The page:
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Tips To Help Care For A Rescue Foster Dog

If you're hoping to give back to your community and make a difference while also indulging your love of animals, you might consider being a foster parent for rescue dogs. However, if you have limited experience with rescue animals, you may not know how to meet the needs of the foster pet. Rescue dogs often need medical care, special attention, and more training than a dog you purchase from a breeder or another loving family. Here are some tips that can help you care for foster dogs. 

Take safety precautions.

Many dogs who are rescues have not been socialized or taught the right manners. Many might have been abused or neglected. Because of this, some dogs may have aggressive or needy behaviors that can be dangerous to children or other dogs and cats in the home. To make sure everyone stays safe, allow the foster dog to be alone when eating and drinking at first to make sure there is no food aggression problems. Also provide a crate for sleeping and do not allow the foster dog free range of the house until you have found out how they behave. Keep young children away from your dog at first to help prevent the foster from being startled or afraid.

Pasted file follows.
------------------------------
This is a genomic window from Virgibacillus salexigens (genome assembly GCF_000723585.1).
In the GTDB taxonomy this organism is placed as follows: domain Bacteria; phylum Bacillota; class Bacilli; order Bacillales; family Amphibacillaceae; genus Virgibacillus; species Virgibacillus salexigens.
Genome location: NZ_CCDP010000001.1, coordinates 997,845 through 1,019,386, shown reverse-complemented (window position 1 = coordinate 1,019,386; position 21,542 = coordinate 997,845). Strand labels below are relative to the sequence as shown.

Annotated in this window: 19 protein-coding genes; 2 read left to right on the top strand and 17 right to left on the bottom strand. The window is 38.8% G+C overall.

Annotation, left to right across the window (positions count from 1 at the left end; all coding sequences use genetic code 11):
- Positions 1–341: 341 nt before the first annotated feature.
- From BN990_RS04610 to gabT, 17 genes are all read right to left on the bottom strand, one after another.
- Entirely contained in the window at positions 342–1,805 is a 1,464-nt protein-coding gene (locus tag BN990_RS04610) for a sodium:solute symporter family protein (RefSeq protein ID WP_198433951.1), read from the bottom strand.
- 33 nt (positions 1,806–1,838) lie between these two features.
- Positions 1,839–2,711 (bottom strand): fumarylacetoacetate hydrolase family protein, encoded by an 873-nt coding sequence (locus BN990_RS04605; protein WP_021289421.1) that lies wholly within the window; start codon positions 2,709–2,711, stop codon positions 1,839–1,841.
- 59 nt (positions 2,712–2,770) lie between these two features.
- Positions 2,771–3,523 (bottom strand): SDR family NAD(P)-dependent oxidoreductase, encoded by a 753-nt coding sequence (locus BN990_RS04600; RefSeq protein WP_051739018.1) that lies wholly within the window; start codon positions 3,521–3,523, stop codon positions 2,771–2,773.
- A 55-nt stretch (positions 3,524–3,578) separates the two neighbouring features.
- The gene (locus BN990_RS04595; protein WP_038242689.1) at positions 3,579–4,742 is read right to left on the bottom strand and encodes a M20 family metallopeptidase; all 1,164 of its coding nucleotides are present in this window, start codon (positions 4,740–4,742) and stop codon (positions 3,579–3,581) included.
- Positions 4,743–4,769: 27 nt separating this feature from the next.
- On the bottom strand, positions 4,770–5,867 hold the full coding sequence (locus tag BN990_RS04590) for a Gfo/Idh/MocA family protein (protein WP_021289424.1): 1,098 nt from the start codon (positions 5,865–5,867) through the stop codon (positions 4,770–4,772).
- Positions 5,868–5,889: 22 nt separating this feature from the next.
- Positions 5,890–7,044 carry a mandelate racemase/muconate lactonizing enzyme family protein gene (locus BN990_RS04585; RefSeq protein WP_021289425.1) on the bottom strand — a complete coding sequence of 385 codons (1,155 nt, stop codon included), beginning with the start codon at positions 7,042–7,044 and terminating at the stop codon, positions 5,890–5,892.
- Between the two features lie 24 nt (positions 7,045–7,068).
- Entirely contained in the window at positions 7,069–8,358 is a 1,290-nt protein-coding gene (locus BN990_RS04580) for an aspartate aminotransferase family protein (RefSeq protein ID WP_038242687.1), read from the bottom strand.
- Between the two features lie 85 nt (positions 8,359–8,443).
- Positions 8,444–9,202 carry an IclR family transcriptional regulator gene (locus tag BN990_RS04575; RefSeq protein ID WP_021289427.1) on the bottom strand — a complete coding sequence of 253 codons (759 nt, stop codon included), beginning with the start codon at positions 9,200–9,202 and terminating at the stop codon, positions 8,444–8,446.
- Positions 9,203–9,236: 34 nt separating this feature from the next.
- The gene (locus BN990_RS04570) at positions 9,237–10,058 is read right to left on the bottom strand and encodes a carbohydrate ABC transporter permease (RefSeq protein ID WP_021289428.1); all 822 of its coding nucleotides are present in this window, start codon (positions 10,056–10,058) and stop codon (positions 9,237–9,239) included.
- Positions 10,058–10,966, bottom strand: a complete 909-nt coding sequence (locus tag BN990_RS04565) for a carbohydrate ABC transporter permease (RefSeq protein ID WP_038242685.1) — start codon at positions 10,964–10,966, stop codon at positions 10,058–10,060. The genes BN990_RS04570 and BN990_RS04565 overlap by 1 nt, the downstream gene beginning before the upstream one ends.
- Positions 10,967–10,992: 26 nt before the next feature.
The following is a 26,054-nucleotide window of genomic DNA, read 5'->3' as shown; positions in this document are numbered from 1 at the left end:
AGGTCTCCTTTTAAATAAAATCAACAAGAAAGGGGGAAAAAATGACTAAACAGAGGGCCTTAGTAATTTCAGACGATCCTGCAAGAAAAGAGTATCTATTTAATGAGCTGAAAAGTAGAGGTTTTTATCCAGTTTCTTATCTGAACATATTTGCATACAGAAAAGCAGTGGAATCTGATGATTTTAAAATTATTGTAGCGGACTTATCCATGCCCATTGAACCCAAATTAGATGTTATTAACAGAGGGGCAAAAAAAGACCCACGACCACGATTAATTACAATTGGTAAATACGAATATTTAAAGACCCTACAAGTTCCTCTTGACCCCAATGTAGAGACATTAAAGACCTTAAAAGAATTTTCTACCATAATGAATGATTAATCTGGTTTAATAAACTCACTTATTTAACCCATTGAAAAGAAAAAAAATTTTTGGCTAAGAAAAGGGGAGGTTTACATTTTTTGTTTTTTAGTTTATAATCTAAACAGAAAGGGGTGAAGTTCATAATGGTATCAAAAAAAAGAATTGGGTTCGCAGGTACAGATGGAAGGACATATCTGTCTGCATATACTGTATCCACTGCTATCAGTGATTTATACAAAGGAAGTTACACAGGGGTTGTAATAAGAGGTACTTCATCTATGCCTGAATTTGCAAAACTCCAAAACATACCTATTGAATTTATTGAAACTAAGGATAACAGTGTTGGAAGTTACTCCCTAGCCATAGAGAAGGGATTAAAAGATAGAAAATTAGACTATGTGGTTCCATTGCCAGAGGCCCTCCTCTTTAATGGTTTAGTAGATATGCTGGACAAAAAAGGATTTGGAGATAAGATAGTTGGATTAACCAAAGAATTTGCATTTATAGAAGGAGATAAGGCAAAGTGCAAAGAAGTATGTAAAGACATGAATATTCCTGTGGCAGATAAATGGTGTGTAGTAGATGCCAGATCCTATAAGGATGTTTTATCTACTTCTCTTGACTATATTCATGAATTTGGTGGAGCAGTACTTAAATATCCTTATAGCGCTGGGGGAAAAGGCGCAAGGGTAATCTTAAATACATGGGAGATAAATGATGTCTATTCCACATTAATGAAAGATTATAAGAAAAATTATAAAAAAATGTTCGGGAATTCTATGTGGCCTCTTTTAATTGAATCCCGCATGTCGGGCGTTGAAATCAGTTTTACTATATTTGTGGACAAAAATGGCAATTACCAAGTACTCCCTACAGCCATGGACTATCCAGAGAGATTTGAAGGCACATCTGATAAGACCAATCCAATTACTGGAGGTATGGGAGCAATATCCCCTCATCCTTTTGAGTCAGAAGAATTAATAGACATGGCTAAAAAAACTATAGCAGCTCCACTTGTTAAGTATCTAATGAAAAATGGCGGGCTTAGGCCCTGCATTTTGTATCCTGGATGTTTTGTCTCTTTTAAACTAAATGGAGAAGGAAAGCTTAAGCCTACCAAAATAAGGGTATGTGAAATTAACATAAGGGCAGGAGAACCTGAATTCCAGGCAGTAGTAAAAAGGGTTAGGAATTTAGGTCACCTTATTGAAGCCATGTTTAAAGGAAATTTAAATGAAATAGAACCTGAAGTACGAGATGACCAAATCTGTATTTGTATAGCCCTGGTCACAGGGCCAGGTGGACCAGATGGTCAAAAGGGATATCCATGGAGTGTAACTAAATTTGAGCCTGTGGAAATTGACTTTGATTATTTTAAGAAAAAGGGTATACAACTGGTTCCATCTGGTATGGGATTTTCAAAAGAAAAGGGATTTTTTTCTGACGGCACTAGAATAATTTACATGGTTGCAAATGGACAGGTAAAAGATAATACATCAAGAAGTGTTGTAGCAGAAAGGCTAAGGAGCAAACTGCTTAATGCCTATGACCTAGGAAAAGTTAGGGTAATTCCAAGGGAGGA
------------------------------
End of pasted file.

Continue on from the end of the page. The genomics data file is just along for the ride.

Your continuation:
Protect belongings.

Dog who have not been taught proper manners may not know the different between dog toys and the belongings of others. Keep children's toys in a playroom or bedroom, and fill a basket for dog toys for the foster to use. Put shoes, cords, and other low-lying knick-kacks away for their own safety. Once the foster begins to learn some more manners, you can reintroduce the belongings of others to see if they have improved. 

Don't tease, take, or chase.

Children may need to be told this repeatedly, but it's important for everyone's safety and the dog's security and healing that you don't take things that belong to them (like a toy or a beloved blanket), tease with prodding and poking, or chase them around the house. Happy, well-adjusted family pets are fine with occasional tease and may love a good chase, but dogs from abuse histories may not realize it is just a game and could become afraid or aggressive. 

Stay on top of medications and vet treatment. 

If the dog needs special treatment and food to overcome past trauma, stick with the vet approved regimen. This will help a dog manage pain and disability better, and help make it easier for a foster dog to eventually find a permanent home. 

For more information about caring for a foster rescue dog, contact a local veterinarian